And the new plan is similar. I’m not saying it’s bad, but the process has been underway since about that time. My way was participatory, too, you can’t do it any other way, otherwise it would be nothing but an architect’s opinion.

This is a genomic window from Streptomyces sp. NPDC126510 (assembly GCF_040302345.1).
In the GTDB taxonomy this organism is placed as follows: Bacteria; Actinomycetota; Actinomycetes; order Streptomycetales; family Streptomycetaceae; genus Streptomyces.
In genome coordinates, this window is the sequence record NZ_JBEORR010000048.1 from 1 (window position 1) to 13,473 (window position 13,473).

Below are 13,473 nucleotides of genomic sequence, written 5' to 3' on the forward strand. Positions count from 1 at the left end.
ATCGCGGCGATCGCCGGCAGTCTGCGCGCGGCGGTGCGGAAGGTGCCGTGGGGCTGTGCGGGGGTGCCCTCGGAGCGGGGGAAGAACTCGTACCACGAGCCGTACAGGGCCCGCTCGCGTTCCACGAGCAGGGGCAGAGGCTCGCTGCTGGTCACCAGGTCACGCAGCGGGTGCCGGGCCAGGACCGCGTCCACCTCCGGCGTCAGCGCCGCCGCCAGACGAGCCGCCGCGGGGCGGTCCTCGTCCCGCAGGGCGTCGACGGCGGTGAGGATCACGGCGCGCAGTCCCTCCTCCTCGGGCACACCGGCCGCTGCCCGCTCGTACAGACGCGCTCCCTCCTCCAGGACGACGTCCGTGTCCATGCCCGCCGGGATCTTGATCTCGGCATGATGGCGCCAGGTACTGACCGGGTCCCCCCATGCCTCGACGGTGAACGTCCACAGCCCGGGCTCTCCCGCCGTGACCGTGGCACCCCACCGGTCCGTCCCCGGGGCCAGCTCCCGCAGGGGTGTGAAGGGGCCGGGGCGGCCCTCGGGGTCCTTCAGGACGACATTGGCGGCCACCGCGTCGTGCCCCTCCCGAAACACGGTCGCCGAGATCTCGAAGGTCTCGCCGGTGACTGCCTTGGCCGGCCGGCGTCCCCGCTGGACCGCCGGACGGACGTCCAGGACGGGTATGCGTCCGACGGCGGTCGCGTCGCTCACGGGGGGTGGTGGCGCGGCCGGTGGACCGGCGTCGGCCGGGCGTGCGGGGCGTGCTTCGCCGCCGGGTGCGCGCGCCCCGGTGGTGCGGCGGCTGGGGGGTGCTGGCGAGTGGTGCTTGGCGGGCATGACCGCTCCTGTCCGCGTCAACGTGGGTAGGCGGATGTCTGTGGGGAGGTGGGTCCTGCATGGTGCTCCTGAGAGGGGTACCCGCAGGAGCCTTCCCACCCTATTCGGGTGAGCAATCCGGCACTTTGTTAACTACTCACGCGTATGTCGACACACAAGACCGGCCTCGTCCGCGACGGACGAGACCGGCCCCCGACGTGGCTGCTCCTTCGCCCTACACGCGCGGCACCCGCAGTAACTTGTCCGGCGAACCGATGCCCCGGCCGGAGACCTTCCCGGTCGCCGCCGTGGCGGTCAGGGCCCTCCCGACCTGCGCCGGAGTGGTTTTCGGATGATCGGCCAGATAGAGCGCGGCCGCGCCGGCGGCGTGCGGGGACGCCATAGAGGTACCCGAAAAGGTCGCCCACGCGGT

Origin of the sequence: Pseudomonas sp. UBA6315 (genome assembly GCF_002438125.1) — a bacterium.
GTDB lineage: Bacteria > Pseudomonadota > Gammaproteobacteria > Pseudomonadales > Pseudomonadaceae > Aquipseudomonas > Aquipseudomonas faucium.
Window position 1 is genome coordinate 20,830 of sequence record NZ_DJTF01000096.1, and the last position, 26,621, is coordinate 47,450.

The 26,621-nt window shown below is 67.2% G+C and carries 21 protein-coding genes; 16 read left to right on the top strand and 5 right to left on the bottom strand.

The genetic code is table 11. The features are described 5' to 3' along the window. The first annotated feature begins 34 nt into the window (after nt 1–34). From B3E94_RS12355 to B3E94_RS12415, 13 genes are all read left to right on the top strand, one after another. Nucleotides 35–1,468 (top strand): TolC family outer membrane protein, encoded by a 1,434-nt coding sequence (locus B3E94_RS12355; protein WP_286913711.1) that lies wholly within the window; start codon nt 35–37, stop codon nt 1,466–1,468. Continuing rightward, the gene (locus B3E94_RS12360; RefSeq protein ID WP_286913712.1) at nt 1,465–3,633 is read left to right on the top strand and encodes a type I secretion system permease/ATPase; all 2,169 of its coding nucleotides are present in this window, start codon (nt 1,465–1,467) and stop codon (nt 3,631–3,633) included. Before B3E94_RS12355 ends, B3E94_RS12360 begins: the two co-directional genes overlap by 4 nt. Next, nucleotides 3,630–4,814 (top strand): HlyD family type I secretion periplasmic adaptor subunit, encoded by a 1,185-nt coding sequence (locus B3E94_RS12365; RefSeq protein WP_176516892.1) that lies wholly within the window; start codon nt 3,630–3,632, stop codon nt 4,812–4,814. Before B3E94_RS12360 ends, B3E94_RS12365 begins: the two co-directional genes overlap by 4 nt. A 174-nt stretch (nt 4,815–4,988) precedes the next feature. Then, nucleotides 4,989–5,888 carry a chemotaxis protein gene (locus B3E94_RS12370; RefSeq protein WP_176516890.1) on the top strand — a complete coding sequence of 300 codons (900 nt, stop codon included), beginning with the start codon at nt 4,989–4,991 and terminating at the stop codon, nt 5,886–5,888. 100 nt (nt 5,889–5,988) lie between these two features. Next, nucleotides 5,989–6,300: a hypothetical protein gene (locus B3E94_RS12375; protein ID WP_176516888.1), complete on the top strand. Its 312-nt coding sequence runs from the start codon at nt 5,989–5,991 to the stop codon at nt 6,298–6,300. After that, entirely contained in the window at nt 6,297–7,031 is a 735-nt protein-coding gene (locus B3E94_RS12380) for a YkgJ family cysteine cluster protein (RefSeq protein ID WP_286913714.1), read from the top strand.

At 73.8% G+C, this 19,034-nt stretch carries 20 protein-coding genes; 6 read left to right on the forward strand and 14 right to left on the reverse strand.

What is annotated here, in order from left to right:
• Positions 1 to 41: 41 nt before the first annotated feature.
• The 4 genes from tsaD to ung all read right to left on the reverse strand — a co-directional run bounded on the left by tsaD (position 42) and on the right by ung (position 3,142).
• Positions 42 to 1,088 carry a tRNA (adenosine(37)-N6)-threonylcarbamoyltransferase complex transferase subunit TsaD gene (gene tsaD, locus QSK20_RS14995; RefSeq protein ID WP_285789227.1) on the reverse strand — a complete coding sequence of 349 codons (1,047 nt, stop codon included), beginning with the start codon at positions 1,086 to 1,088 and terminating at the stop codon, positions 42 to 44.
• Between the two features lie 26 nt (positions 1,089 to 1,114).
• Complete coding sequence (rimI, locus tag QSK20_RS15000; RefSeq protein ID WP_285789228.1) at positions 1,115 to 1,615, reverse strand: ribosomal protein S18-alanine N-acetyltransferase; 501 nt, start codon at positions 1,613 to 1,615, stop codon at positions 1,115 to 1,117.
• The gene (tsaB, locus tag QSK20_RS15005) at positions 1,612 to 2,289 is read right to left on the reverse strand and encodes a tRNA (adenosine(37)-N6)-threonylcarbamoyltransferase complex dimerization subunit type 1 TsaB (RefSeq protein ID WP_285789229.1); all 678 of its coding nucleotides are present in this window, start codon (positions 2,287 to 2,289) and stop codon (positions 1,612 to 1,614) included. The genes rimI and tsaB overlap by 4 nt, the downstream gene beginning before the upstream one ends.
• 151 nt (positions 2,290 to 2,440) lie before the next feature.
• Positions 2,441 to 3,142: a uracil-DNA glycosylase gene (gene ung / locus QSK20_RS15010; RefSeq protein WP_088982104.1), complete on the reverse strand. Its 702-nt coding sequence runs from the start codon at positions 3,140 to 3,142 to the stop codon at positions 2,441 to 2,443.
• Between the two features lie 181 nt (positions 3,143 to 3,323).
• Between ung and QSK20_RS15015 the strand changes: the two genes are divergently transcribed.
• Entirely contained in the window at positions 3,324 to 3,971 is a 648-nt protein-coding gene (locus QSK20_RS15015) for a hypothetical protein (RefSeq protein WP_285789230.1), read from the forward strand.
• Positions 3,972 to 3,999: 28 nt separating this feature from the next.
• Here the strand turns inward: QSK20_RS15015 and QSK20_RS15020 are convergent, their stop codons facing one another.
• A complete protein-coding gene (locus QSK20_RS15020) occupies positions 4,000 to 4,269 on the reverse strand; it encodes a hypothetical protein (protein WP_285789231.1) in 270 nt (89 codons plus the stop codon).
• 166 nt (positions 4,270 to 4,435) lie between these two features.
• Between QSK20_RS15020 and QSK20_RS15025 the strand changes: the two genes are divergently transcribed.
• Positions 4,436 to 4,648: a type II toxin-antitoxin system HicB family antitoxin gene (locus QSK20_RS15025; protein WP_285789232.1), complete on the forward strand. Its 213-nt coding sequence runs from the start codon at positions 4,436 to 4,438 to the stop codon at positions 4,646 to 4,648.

The advice I’d give to the town today is pretty hard, but I would definitely raise prices. Today you can’t regulate any other way. You can’t put up a “Don’t Come Here” sign, but you can make it more expensive for buses to come and park. When buses arrive in Salzburg, they get 200-300 euros from them for parking. Just like that, and everyone’s gotten used to it. And even if the tourists don’t buy anything, at least they’ve got some money to clean the town up. My second recommendation would be to go back to supporting cultural activities that make sense, to revive them a bit, to start working the trade fairs again. But doing nothing is a big mistake. Local people don’t go to the center for one simple reason. There are no ordinary pharmacies, clothing stores, normal shoe stores … If pressure from China wins out, then there’ll be a preponderance of Longchamp and Michael Kors handbags and Swarovski because businesspeople will come and offer us CZK 100,000 a month for a commercial space. But normal services – shoemakers, bakers, hardware stores – will won’t even give you 20,000. The only chance at changing things is through the buildings that belong indirectly to the development fund. So be brave and put a service in there that doesn’t have such a big financial punch. I say brave, because a month later someone will who up who’ll give thirty, fifty, one-hundred, and they’ll file a criminal complaint against the mayor for charging ten, and the town hall will say why wasn’t there a tender for the space, and why it there someone here for a couple thousand, when there might be a super-goldsmith for a hundred. Watch it with that. We’ve ended up in a pretty shabby time. A time of whistleblowers, a time of money, and suddenly it’s becoming a problem and a question of courage.